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Thursday, October 6, 2005 - Page updated at 12:00 AM

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From arts to pets, aid ready for Gulf survivors

Here's a look at some of the things being done on the Eastside as part of the ongoing relief efforts for the victims of Hurricane Katrina.

• Kirkland's Fire Department and its firefighters union have adopted Mississippi's City of Pass Christian Fire Department to help department members and their families recover from the devastation of Hurricane Katrina.

Kirkland is donating supplies, including breathing equipment, a command van, defibrillator units and medical goods.

The storm killed one firefighter from the department along the Mississippi Coast, left 16 others homeless, destroyed the fire station and ruined fire tools and apparatus.

The nonprofit Kirkland Firefighters Benevolent Association will donate money directly to the families of Pass Christian firefighters, and is accepting donations at all Kirkland fire stations. Checks can be made out to KFFBA (Kirkland Firefighters Benevolent Association) through October.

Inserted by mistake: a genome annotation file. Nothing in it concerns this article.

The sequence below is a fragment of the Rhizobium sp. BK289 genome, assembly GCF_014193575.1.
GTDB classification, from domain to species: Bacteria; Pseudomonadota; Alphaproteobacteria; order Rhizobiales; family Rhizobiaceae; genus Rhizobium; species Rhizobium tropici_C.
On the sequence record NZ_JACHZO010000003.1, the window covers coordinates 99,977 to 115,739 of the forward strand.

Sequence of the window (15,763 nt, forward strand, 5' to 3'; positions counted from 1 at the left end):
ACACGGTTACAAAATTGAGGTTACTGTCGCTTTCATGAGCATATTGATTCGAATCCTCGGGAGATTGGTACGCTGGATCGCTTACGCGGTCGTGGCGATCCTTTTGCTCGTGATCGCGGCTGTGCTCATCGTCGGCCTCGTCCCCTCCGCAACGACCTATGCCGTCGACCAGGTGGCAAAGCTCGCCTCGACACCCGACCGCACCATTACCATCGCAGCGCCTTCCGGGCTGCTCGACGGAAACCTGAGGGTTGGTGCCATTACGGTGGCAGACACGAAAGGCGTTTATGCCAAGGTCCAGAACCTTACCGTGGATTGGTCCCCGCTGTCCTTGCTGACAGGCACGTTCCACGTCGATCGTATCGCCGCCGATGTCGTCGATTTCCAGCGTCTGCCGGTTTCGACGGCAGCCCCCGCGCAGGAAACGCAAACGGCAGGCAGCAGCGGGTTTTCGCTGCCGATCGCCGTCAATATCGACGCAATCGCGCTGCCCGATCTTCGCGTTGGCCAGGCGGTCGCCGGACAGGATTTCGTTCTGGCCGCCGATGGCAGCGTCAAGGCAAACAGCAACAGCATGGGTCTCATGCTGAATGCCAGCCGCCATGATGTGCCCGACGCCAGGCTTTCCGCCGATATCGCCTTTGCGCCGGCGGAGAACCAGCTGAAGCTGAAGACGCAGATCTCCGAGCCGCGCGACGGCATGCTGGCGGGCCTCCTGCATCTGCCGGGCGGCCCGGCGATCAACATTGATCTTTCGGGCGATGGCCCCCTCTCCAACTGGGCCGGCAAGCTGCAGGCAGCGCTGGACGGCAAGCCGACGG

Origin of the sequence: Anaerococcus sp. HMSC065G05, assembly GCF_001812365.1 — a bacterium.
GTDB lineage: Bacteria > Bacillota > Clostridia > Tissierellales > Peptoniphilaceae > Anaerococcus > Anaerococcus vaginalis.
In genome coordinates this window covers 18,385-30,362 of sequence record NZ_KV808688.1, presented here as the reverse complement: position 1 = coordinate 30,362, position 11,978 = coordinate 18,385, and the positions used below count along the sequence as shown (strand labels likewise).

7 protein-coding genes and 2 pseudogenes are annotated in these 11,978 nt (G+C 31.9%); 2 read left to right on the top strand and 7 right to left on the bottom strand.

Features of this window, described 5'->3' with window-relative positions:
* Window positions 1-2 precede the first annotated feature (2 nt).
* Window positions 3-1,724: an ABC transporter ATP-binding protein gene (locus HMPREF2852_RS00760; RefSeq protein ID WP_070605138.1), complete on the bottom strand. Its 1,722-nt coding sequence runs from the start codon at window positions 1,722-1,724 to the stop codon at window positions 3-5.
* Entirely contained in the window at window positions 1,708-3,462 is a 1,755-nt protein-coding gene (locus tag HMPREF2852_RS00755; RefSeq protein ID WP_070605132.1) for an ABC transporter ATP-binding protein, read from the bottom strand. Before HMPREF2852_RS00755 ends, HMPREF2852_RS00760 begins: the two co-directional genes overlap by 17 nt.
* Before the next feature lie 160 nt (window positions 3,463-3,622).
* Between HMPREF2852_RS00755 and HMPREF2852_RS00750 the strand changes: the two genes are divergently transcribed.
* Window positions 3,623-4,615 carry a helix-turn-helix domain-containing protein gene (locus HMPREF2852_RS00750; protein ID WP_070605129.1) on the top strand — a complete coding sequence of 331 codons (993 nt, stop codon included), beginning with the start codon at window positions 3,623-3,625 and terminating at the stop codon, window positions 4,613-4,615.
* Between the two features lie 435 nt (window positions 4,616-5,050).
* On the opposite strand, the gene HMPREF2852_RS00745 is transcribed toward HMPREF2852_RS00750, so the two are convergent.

• Dooley's Dog House in Kirkland is hosting an art show to benefit animals left homeless by Hurricane Katrina. The Artists for Animals show runs through Oct. 18. An artists reception will be held from 6-9:30 p.m. Oct. 13 and include "yappetizers" for visiting pets. Forty percent of art sales will be donated to Pasado's Safe Haven, a Northwest rescue group that is caring for animals displaced by the storm. Dooley's Dog House is at 120 Central Way.

• The Herbfarm in Woodinville will credit $50 on each customer's bill if the customer donates $100 while dining at the restaurant. The campaign to help Hurricane Katrina's survivors grew out of a dinner last month at which the restaurant raised $15,000.

• A benefit featuring the Cajun music of Grammy winners BeauSoleil will start at 7:30 p.m. Nov. 1 at the Kirkland Performance Center. For information, call the center at 425-893-9900.

• Parklane Gallery in Kirkland will donate a portion of its sales to pets made homeless by the hurricane.

• Quilters working with Gathering Fabric Quilt Shop in Woodinville are making and sending quilts for hurricane victims.

For more information, go to www.gatheringfabric.com.

• Gale Newell of Bothell, a stamp-company demonstrator, has been helping USArtQuest collect 36,000 embossed cards to deliver to hurricane survivors.

At a recent stamping party in her home, 34 people created 204 cards. The cards will be sent to shelters in packets so refugees from the hurricane can use the handcrafted greetings as needed for friends and family.

Copyright © 2005 The Seattle Times Company

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